Agilent Technologies, Inc., the world’s premier measurement company, and Johnson Controls Global WorkPlace Solutions have been working together since 2003. Over the course of nine years, the relationship between the two companies has evolved from a simple facilities management agreement, to a truly strategic alliance that is set to enter its third-generation.
The contract, which was recently renewed to extend the relationship to 2017, sees Johnson Controls providing a broad range of hard and soft facilities management services, as well as real estate transaction management to Agilent sites in 29 countries.
Neil Rees, Vice President of Workplace Services for Agilent Technologies, Inc. took time to share his thoughts on how to create a successful long-term outsourcing relationship and how to keep it fresh.
What were the main reasons for taking the relationship to the third-generation?
We were clear about the financial goals we wanted to reach in the third-generation of the contract, and had no fear in taking the opportunity to market if we had to. We employed a consultant to benchmark recent contracts by all the major players in the industry. After our analysis we were very satisfied that Johnson Controls had the capability to evolve and deliver the results we were striving for. Every stage of our relationship with Johnson Controls has been different. Each generation of the contract has been smarter, clearer, more transparent and more creative than the previous. We completely recognized that, although we would be going into our third term with the same provider, the creativity they had brought previously would allow the relationship to be taken into a higher gear.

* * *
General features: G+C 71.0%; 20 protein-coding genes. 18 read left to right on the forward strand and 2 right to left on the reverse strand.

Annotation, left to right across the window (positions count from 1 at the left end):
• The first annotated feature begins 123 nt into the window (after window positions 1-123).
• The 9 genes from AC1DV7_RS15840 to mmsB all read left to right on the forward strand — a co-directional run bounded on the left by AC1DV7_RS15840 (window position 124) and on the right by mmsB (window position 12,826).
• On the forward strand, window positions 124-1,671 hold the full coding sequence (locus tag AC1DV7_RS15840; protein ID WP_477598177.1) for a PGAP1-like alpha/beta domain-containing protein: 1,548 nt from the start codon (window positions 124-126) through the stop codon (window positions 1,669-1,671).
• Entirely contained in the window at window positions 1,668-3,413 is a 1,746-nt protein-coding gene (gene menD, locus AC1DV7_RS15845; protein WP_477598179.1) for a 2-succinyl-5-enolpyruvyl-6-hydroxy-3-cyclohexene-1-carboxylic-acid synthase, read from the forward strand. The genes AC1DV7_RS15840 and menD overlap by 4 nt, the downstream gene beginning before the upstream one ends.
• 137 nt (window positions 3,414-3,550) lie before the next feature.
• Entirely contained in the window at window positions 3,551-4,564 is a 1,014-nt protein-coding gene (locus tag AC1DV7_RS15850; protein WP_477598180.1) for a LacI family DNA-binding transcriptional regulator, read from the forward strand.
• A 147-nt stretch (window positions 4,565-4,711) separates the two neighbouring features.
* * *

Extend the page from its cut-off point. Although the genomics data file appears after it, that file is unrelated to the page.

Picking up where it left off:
What are the secrets of developing a long-term relationship?
Even though the word is overused, the main thing is trust. We have the greatest respect for Johnson Controls’ technical capabilities, ethics, standards and quality, and I believe their team feels exactly the same way about us. It’s a good cultural fit – we both are out to do the right thing, and we both want to see the other be successful. I also believe that it’s very important that you challenge yourself as much as your outsource provider – you have to take a long, hard look in the mirror and ensure you are holding your organization to the same level of standards as you are asking of your suppliers. You also have to make sure you are promoting the right kind of behaviors and acting in the right way to encourage and foster a long-term relationship.
What are the differences from the first generation, how has the model changed?
Initially, I think the lack of transparency created uncertainties and questions about motives etc. The biggest change is that our relationship is completely open now. We can see every dollar that Johnson Controls spends – down to the penny. With that said, we trust Johnson Controls and we are confident that the money being spent is being spent the right way. We also know each other much better now. They understand Agilent, our industry and what we are setting out to achieve. There’s a maturity in our relationship, in that we both are honest with one another and we both challenge one another to be better. We [Agilent] provide constructive input if needed and give credit where it’s due and we expect Johnson Controls to challenge and push us too.